It's not even a year since Ghost Recon: Advanced Warfighter marked what some would call the Xbox 360's first 'proper' next-gen release, and here we are standing in a rather modest French office, looking at the freshly-churned and even more spectacular-looking sequel - and it certainly looks primed to deliver plenty more of the Mexican-blasting splendour fans of the first game enjoyed.
"In terms of story-line it follows on from the first game," content producer Olivier Dauba told us. "The remaining rebel Mexican forces are gathering along the US border. Most of the remaining civilians are there and the US government has gathered intelligence that a weapon of mass destruction has possibly been sent there by rebels from Panama."
Another day's work for the Ghosts then, who have been sprung back in to action for a 72-hour undercover mission to help gain control of the border city of Juarez, and attempt to uncover the rebels' Uncle Sam-aggressing plans.
"Moving the conflict towards the United States isn't a very big challenge for us; Juarez is only a stone's throw from El Paso, Texas," pipes in Dauba. "During some parts of the game the player will have to cross from Juarez to El Paso and back, so it will create some very interesting tension."
Exploring the Ubisoft Paris workspace, littered around are trinkets of the studio's previous titles (Red Steel and cell-shaded FPS XIII), 24 DVD box sets and copies of Counter-Strike - all obvious influences over GRAW2's exceptionally swift development.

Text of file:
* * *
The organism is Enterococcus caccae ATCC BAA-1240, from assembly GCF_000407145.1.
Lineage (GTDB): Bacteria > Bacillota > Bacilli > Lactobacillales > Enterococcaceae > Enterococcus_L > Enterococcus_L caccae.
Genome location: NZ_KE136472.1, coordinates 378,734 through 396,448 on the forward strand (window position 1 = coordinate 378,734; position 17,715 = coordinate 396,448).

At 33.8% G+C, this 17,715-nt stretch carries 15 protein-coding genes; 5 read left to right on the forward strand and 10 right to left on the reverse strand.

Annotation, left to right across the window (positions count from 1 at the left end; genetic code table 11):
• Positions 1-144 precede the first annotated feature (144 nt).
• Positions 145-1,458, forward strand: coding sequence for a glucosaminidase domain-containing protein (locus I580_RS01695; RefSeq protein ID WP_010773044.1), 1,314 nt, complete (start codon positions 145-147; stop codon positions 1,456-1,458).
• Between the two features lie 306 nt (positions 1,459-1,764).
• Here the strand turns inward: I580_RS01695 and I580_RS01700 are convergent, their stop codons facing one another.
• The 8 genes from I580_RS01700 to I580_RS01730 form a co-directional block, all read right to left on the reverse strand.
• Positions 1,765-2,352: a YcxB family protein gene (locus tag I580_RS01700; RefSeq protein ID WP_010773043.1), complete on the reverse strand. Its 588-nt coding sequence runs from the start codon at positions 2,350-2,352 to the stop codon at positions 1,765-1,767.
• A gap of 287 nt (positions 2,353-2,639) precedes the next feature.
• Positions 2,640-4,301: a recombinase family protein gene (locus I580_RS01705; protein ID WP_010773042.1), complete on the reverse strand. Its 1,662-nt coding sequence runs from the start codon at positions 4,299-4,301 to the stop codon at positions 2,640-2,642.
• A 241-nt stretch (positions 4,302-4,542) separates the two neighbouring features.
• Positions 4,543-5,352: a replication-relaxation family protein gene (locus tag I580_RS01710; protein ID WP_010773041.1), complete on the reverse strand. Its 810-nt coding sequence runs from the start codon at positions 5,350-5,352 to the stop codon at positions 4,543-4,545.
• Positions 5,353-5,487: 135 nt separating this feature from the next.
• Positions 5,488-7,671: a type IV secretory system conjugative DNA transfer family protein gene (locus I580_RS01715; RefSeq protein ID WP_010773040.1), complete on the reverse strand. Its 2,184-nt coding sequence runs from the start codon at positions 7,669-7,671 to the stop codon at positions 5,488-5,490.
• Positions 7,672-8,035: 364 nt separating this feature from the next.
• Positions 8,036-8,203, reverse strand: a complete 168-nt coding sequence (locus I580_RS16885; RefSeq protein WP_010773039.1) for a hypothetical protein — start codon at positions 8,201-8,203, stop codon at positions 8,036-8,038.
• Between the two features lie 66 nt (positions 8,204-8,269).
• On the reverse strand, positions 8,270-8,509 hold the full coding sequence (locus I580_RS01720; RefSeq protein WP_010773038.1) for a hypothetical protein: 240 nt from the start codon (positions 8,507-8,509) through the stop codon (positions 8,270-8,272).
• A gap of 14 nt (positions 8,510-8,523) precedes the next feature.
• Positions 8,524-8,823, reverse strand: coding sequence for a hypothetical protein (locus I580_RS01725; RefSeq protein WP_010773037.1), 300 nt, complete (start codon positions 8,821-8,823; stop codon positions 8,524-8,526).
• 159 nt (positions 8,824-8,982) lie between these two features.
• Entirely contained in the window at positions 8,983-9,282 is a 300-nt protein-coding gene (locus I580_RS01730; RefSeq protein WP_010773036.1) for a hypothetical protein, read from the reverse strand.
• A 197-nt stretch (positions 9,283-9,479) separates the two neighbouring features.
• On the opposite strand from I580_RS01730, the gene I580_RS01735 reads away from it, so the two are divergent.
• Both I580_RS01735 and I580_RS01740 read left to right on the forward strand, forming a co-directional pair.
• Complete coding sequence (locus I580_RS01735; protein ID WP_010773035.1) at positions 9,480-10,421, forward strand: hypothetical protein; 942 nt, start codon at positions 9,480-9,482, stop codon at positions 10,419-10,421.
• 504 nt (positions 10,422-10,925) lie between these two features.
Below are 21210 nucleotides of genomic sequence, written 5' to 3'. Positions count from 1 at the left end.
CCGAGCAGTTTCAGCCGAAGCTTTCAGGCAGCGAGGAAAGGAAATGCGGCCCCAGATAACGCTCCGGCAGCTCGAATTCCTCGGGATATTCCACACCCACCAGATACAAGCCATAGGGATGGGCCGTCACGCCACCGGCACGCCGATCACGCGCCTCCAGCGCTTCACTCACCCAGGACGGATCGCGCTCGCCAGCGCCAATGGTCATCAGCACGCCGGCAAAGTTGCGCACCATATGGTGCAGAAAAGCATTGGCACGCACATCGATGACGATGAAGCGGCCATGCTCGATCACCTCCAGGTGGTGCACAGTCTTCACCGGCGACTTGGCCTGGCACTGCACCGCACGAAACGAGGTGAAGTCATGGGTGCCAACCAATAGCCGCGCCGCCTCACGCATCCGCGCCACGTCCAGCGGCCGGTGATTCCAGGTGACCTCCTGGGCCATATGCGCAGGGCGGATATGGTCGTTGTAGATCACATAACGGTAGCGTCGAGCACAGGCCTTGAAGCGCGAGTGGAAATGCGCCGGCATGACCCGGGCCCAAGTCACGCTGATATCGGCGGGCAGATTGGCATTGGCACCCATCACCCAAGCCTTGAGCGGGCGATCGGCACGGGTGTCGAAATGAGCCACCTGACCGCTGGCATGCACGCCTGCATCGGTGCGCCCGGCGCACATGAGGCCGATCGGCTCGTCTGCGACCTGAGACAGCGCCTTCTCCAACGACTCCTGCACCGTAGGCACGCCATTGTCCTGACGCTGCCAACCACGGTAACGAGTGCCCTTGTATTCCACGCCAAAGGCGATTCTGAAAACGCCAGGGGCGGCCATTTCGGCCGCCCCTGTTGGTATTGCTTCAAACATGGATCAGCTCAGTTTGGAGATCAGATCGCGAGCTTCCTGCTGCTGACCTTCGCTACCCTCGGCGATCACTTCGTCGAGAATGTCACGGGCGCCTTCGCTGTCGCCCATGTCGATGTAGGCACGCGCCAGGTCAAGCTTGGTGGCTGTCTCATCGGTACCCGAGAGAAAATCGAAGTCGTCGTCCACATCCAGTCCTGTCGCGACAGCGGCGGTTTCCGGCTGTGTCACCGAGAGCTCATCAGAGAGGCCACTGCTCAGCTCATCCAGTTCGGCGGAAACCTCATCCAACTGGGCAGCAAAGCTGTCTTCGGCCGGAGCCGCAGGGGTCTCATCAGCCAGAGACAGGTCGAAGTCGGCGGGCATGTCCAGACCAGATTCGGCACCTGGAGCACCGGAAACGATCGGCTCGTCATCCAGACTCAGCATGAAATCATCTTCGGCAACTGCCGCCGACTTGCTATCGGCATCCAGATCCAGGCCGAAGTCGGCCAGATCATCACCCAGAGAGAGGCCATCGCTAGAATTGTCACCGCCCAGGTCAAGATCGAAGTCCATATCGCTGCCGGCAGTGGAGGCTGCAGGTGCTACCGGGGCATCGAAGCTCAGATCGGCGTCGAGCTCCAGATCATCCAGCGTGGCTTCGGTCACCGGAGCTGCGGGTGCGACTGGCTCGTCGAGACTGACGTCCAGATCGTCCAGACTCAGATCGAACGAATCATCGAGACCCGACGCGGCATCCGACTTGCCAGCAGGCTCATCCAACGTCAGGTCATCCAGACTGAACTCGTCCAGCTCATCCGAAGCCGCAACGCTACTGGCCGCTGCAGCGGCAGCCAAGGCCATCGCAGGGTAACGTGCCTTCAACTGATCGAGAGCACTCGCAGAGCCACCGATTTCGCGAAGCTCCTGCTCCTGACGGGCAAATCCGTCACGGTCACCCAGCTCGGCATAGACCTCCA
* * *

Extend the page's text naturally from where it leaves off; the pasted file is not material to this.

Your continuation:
On one designer's monitor I'm shown GRAW 2's new character class system, which lets you mix and match the Ghost team with Snipers, soldiers and the new medic class, who can heal other team members even before they're sparko on the floor.
"Now," chirps in Dauba, "you don't have to wait for when [a teammate is] shot down lying on the floor to heal him. It's good when you're in a critical situation yourself as well - let's say your life is red, you can call your medic and he will get you back to full life."
At this stage it's apparent that this new strategic team swapping is going to be a big part of GRAW2; as one team member points out, picking a medic over a sniper for your team could be the difference between having to sneak up to a packed-out enemy position, or simply running in guns blazing with your doctor dealing out the meds.
Moving over to a neighbouring office desk - one with a disturbingly detailed Darth Maul bust perched atop a computer monitor - it's obvious that fancy character class shenanigans aren't the only new tricks GRAW 2 has to offer. Booting up a small tech demo (minus a number of the sequel's graphical effects), the finely-goateed developer demonstrates the boosted Cross-Com 2.0 - an updated version of the first game's soldier tech, for those not up on their 1, 2, 3.
The Cross-Com system was widely regarded as one of the first GRAW's biggest touting points - essentially a small picture-in-picture display window in the corner of the player's HUD, displaying the view of teammates, tanks and airborne drones under their command - excellent for scouting ahead and assessing the battlefield as quickly as possible.
While this worked well, your view of the action was always somewhat limited by the small size of the dingy display window, and noticing this Ubisoft has conjured up a new full-screen display feature for the sequel, which it is calling the 'Full Command View'.
With the click of a button the goateed Frenchman to my side switches into first-person, manoeuvring his airborne drone and getting a view from above the trees in explicit detail. From here he easily spots an enemy soldier concealed on a neighbouring rooftop - something that would've taken far more effort in the first game's miniscule window.